World leaders meet virtually at DAVOS 2022. Highlighted key global risks could put cryptos high on the list of topics for world leaders to discuss.
DAVOS 2022 got underway on Monday, after having been postponed from December due to COVID-19. As a result of COVID-19, this year’s event is virtual and will end on 21st January. World leaders delivering special addresses include the heads of states of Australia, China, Germany, India, Indonesia, Israel, Japan, and Nigeria. President of the EU Commission, Ursula von der Leyen and U.S Secretary of the Treasury Janet Yellen are also scheduled to speak.
United Call for Global Regulatory Oversight of Cryptos
For the crypto markets, the global presence at DAVOS 2022 provides world leaders an ideal platform to discuss cryptos and the regulatory road ahead.
Late last year, the Bank of England raised concerns over the risk that cryptos pose to UK financial stability. The UK’s central bank also talked of the need for a global regulatory framework for cryptos. Earlier this month, the IMF joined the Bank of England, raising concerns over the interconnectedness of cryptos and the U.S equity markets. Aligned with the UK’s central bank, the IMF also called for a global regulatory framework.
In recent months, there has been a marked increase regulatory chatter and activity. This month, news hit the wires of India’s central bank creating a new FINTECH division to step up its oversight of cryptos. In addition, however, the government is also looking to monitor the NFT market and new token launches. The move followed news of the government searching a number of crypto exchanges on the suspicion of tax evasion.
Indian Prime Minister Modi Joins Call for Action
Speaking on day 1 of DAVOS, Indian Prime Minister Modi reportedly called for “global cooperation and a common approach towards addressing emerging challenges posed by cryptocurrencies”.
With the Indian government cracking down on cryptos, the presence of other key world leaders could test crypto market sentiment. China’s Premier Xi Jining would certainly be aligned with a global crackdown.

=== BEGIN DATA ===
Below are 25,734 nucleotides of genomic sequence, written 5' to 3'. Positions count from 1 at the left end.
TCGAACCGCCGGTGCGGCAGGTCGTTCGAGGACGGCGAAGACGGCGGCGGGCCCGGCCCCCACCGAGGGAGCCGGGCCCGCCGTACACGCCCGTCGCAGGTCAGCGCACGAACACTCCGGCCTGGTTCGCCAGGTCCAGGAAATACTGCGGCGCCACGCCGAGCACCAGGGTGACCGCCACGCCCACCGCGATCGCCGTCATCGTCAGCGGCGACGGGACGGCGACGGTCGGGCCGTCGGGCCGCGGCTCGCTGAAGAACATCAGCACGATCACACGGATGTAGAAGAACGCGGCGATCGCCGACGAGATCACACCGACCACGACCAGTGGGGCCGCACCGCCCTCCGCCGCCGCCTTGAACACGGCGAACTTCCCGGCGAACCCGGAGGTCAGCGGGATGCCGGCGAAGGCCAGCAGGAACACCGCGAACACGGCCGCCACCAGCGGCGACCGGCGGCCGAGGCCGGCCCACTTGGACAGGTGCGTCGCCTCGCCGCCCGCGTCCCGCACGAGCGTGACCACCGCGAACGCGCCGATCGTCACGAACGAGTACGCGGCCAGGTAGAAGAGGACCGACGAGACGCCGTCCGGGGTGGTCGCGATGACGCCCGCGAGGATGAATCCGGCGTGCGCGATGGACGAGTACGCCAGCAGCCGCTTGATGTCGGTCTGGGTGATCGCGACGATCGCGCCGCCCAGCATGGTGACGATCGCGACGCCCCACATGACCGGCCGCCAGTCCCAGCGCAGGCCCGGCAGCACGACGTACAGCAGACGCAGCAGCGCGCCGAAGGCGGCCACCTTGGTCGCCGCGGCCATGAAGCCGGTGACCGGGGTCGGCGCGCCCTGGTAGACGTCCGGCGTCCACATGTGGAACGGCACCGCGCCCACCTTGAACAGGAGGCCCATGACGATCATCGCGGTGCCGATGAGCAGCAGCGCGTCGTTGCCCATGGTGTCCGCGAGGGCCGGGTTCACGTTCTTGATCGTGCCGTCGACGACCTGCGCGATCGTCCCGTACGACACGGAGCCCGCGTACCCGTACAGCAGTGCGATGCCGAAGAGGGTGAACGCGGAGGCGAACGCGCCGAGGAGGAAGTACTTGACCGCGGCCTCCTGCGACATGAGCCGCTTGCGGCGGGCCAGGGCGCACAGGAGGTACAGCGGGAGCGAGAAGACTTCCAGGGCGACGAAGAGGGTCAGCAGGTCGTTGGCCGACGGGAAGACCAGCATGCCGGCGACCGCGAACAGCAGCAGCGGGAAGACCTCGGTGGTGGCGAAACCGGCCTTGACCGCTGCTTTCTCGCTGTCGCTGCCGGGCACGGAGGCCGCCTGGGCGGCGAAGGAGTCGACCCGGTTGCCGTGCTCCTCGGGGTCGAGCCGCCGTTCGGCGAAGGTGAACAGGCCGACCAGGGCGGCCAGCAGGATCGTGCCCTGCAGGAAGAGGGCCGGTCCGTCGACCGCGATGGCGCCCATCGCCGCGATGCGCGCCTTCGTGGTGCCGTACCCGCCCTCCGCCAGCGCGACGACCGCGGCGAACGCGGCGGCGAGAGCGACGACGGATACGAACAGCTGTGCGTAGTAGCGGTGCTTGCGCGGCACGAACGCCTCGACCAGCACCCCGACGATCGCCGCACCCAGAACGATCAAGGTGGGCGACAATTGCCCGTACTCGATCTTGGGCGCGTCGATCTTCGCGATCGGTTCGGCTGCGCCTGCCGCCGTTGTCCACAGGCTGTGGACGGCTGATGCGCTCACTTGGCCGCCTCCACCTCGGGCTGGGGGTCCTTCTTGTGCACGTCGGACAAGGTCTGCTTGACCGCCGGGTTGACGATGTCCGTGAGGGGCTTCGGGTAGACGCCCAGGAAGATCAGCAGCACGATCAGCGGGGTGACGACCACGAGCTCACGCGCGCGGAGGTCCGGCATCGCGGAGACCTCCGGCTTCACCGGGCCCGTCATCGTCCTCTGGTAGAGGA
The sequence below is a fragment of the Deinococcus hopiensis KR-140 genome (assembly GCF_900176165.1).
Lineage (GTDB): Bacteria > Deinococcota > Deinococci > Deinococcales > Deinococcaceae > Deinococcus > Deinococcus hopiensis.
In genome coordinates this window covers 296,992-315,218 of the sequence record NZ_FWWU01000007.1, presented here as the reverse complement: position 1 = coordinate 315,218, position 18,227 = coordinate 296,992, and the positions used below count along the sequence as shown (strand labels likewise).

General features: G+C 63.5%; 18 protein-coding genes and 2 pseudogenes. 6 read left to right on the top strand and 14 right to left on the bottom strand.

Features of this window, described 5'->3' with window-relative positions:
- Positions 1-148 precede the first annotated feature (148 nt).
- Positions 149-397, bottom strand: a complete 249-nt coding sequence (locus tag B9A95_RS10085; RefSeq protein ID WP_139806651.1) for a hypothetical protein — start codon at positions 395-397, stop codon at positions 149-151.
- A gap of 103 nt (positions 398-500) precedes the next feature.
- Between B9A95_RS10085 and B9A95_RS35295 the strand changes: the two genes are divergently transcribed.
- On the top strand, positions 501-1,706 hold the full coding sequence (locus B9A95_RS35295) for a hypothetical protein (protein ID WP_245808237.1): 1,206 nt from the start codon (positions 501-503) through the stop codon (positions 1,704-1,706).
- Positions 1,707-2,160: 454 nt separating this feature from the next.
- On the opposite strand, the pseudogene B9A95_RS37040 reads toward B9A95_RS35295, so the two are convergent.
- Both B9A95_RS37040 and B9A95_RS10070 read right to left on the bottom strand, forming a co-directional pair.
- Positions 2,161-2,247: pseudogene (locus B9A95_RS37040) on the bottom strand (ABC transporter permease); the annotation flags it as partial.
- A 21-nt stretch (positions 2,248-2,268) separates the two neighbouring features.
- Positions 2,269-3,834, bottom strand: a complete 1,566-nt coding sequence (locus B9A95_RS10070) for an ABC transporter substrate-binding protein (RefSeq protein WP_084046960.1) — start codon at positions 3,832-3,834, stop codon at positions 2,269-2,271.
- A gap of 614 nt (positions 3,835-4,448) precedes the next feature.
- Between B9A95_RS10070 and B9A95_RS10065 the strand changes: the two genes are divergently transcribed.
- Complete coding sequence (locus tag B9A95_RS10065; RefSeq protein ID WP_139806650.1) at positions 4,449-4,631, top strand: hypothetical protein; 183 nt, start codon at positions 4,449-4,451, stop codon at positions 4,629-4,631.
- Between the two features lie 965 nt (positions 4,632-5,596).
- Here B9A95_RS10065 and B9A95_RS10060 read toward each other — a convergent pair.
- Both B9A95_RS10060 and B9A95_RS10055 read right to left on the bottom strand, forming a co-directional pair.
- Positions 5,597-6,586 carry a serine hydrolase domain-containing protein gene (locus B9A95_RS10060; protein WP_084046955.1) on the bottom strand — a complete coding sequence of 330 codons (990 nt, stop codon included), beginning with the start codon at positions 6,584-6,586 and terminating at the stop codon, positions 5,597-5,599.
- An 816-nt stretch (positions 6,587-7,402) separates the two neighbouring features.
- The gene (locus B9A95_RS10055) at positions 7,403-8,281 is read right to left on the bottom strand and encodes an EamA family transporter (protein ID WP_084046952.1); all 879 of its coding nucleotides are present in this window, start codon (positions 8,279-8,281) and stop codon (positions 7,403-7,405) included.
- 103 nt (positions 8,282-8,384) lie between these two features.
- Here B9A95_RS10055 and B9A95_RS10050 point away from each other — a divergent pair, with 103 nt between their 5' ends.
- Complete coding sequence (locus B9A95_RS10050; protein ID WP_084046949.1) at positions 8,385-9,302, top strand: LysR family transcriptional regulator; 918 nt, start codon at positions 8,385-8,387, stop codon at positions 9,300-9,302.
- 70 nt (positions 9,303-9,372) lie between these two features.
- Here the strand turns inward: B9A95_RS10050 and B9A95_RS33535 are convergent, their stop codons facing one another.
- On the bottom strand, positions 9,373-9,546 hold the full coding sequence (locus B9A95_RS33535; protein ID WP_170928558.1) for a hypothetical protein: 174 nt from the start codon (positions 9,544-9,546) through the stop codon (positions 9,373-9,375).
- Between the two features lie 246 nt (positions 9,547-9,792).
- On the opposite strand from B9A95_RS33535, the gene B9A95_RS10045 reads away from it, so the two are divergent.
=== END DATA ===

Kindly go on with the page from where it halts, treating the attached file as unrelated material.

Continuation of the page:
Interestingly, the DAVOS agenda has climate action failure, extreme weather, human environmental damage, and natural resources crisis listed amongst the top 10 global risks over the next 10-years. Governments could argue that cryptos and crypto mining contribute to all of these and possible more of the top 10 risks.
Later this week, a U.S Congress subcommittee hearing is taking place to look at cryptocurrencies and the environment. Last summer, China had banned Bitcoin (BTC) mining as part of its goal of becoming carbon neutral by 2060.
Bitcoin (BTC) Price Action
It was a bearish day for the crypto market on Monday. Bitcoin fell by 2.03% to end the day at $42,224. With the U.S equity markets closed on Monday, persistent regulatory chatter likely contributed to the decline.
Year-to-date, Bitcoin was down by 8.60% to Monday’s close. More significantly, however, Bitcoin was down by 39% from November’s ATH $68,979.
With the U.S markets reopening today, we can expect the U.S equity markets to have some influence on the crypto majors. Chatter from Davos, however, and regulatory activity ahead of Thursday’s subcommittee hearing will also need considering.
At the time of writing, Bitcoin was up by 0.17% to $42,298. A move back through $43,500 levels would bring last week’s high $44,443 into play. A fall back to sub-$41,500 levels, however could bring sub-$40,000 back into play.
With over 20 years of experience in the finance industry, Bob has been managing regional teams across Europe and Asia and focusing on analytics across both corporate and financial institutions. Currently he is covering developments relating to the financial markets, including currencies, commodities, alternative asset classes, and global equities.